From Navy Information Dominance Forces Public AffairsThe Navy established the Information Dominance Forces Command (NAVIDFOR) as the U.S. Navys newest Type Command, Oct. 1 in Suffolk, Va. NAVIDFOR is a global readi ness-focused TYCOM, responsible for organizing, manning, train ing, equipping (MT&E) and iden tifying requirements for all Navy Information Dominance (ID) capa bilities. The standup of Navy Information Dominance Forces Command is a significant step in the right direction, said Chief of Naval Operations, Adm. Jonathan Greenert, during a recent all hands call for Navy Cyber Forces. The Information Dominance Corps Type Command allows for a more holistic approach that was not possible in the past. NAVIDFOR will consolidate and align missions, functions and tasks previously managed by separate ID commands to improve the genera tion and sustainment of ID force readiness across the Navy. The Navys Information Dominance Corps (IDC) requires a dedicated TYCOM that integrates and balances representation from each of the constituent Navy IDC components, said Rear Adm. Diane Webber, NAVIFORs type commander. The standup of the NAVIDFOR TYCOM directly supports integra tion of ID capabilities throughout the Navy and is a natural progres sion in the development of an ID force capable of delivering assured command and control, battlespace awareness and integrated fires. The IDC was formed in 2009 and built on the deep expertise and strengths of the officers/enlisted, active/reserve and civilian work force from the oceanography/ meteorology, information profes sional, information warfare, naval intelligence and space cadre. The IDC is an inter-disciplinary corps that possesses an innate understanding of potential adver saries and the battlespace, is able to accurately identify targets, and brings an array of non-kinetic, offensive and defensive capabili ties to the fight in the Information Age. NAVIDFORs establishment is the next step in the evolution of ID as a Navy warfighting discipline, said Webber. NAVIDFOR will coordinate closely with other ID commands and the Navys existing platform TYCOMs to fulfill MT&E respon sibilities that sustain ID readiness for the Fleet. Beginning now, resources and personnel are being realigned to support the transition of functions under one TYCOM. NAVIDFOR is expected to be fully operational by Dec. 31, 2014. Rear Adm. Matthew Kohler will relieve Rear Adm. Diane Webber as Commander, NAVIDFOR Oct. 3. Bystander Intervention Training begins for FY2015From Chief of Naval Personnel Public AffairsIn a message sent to Navy leaders Oct. 2, the Chief of Naval Personnel announced Bystander Intervention to the Fleet (BI2F) training will begin this fall for all active duty and reserve Sailors. The training will replace the fiscal year 2015 General Military Training (GMT) requirements for fraternization and hazing. The new formal training will provide Sailors realistic peer-led instruction that will help them recognize potential negative situations and how to safely intervene. Mobile Training Teams (MTTs) will begin visiting commands worldwide in November to start train ing instructors across the rank structure to allow for appropriate peer-level training to be conducted. BI2F will be delivered in small groups at each unit with an emphasis on peer-to-peer interaction. Based on Fleet feedback, incorporating best practices and lessons learned from recent training, BI2F is intended to reinforce and build upon our core values, especially courage courage to speak up, courage to intervene, courage to do the right thing before an incident or mishap occurs, said Vice Adm. Bill Moran, Chief of Naval Personnel. Commander, Naval Education and Training Command (NETC) will release a NAVADMIN that will outline specific training details. All commands are expected to complete training by September 2015. By Navy Installations Command Public AffairsWith the Nov. 4 general election fast approaching, now is the time to register to vote. All 435 House of Representatives seats and 33 of 100 Senate seats, along with many important state and local offices will be up for grabs, so your vote matters. The Navy Voting Assistance Program (NVAP) is available to help Sailors navigate through the absentee voting process. The process is easy if you know where to go, said Lt. Whitney Abraham, the Navys voting action officer, at Navy Installations Command. Just a click of a button and youre there. Id hate for an eli gible voter to miss out because he or she thought it was too difficult. For Sailors who have not request ed an absentee ballot and would like to vote, they may do so imme diately by visiting www.fvap.gov/ military-voter. Individuals just select their state from the dropdown menu and then choose what they are trying to do, whether it is to register to vote, request an absentee ballot, or update his or her voter information. The Federal Voting Assistance Program website guides you through completing a Federal Postcard Application thats your formal registration and a request for an absentee ballot, said Abraham. If Sailors have already request ed their state ballot but havent received it, now is the time to use the Federal Write-In Absentee Ballot (FWAB) as a back-up. The online assistant at FVAP.gov will pre-populate the FWAB with can didate lists, depending on the congressional district. If Sailors receive their state ballot after sub mitting the FWAB, individuals should vote and return the state ballot regardless. Sailors are encouraged to pass this information on to spouses, voting-age dependents, other mili tary voters, and overseas voters. For further assistance, contact your unit or installation voting assistance officer, or email us at vote@navy.mil. Photo by MC2 Benjamin DobbsMike Domitrz, founder of the Date Safe Project, speaks to Sailors at the Date Safe Project "Can I Kiss You?" presentation in the base theater at Naval Station Norfolk, Sept. 18. "Can I Kiss You?" is a skills-based program addressing dating deci sions, consent, respect, bystander intervention and sexual assault. Navy establishes Information Dominance ForcesMake a difference VOTE 6 JAX AIR NEWS, NAS JACKSONVILLE, Thursday, October 9, 2014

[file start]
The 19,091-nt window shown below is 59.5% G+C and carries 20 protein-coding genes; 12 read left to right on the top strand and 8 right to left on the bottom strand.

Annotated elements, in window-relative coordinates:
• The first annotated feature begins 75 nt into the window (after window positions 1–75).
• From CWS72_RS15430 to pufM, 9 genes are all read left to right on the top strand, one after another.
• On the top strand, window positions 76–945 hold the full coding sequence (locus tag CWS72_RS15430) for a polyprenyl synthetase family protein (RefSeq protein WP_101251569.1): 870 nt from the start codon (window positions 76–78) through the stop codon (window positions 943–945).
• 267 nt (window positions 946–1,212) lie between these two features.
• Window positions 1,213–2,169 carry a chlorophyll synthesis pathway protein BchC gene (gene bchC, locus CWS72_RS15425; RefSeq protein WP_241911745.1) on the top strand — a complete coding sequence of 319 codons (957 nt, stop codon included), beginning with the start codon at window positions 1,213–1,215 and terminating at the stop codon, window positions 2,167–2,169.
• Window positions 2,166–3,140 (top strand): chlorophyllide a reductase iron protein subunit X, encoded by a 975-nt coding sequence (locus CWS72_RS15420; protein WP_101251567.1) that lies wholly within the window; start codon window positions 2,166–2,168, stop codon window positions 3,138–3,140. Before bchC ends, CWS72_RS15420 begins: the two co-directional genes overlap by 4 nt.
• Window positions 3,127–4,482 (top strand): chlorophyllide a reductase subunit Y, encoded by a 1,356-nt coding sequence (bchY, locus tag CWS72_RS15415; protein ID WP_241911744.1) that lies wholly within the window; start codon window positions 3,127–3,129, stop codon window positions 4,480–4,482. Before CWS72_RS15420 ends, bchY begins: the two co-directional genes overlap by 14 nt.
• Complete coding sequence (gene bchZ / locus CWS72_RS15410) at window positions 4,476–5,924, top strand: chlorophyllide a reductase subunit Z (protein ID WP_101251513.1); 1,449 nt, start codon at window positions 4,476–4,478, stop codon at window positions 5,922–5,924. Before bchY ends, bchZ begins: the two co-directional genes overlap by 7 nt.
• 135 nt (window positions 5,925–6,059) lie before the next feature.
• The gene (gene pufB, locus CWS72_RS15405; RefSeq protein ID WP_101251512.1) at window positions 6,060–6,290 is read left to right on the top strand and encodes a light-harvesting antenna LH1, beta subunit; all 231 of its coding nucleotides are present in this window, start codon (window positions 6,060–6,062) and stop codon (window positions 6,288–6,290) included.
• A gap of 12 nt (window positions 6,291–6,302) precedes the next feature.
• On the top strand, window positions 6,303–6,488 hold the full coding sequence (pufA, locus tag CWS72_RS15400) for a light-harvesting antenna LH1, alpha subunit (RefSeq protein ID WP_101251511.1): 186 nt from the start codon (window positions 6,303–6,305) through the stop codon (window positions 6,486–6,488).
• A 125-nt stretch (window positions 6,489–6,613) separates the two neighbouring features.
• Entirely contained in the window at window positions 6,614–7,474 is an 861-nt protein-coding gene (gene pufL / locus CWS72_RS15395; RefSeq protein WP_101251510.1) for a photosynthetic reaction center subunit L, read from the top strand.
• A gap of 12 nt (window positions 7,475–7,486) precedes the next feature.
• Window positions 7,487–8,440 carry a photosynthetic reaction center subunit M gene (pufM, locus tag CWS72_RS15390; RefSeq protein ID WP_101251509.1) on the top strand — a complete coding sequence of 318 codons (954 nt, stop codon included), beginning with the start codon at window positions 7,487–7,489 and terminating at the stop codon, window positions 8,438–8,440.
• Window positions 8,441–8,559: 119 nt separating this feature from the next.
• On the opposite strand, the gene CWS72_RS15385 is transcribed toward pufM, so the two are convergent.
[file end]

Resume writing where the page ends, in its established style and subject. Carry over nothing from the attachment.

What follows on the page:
By AE2(AW) Samantha JonesStaff WriterCongratulations to Nicholas Challen from Air Operations and Linda Doktor of the Safety Department for being named NAS Jacksonville Senior and Junior Civilians of the 4rd Quarter respectively. Due to the retirement of both the Ground Electronics main tenance officer and Ground Electronics assistant main tenance officer, Challen took the initiative to fill the void left by these individuals. Over the past three months, Challen has assumed all of the responsibili ties for projects vastly outside his position, delivering impec cable results. Its an honor to be recog nized amongst all the amaz ing professionals here at NAS Jacksonville. I appreciate the award and am grateful for the recognition, said Challen. During this quarter, Doktor devoted countless hours assist ing the NAS Jacksonville team and safety offices throughout the Southeast Region success fully navigate the challenges associated with the changes to the government purchase card. Doktor also documented more safety hazards than any other occupational safety and health (OSH) technician in her pay grade in the entire Southeast Region. Linda Doktor works hard behind the scenes to help make everyones job easier. She is always willing to do everything she can to help, said Deputy Safety Manager Maxwell Bassett. Photo by AE2(AW) Samantha JonesJunior Civilian of the 4th Quarter, Linda Doktor, works diligently to ensure NAS Jax Sailors complete their required Enterprise Safety Applications Management System training.Photo by Shannon LeonardNAS Jax Commanding Officer Capt. Roy Undersander congratu lates Nicholas Challen on his selection for Senior Civilian of the Quarter for the 4th Quarter FY 2014. NAS Jax Junior, Senior Civilians of the 4th QuarterDomestic violence awarenessIn recognition of Domestic Violence Awareness Month, NAS Jax Commanding Officer Capt. Roy Undersander joins Fleet and Family Support Center (FFSC) staff Oct. 1 to sign a proclamation and rally support for victims. (From left) Family Advocacy Supervisor Rose Ann Lickenbrock, Sexual Assault Victim Advocate LaTresa Henderson, Domestic Violence Victim Advocate Erica Schneider, FFSC Director Myrna Wilson, Domestic Violence Victim Advocate Earl Godoy, and Family Advocacy Educator Erika Clark. Photo by AE2(AW) Samantha Jones JAX AIR NEWS, NAS JACKSONVILLE, Thursday, October 9, 2014 7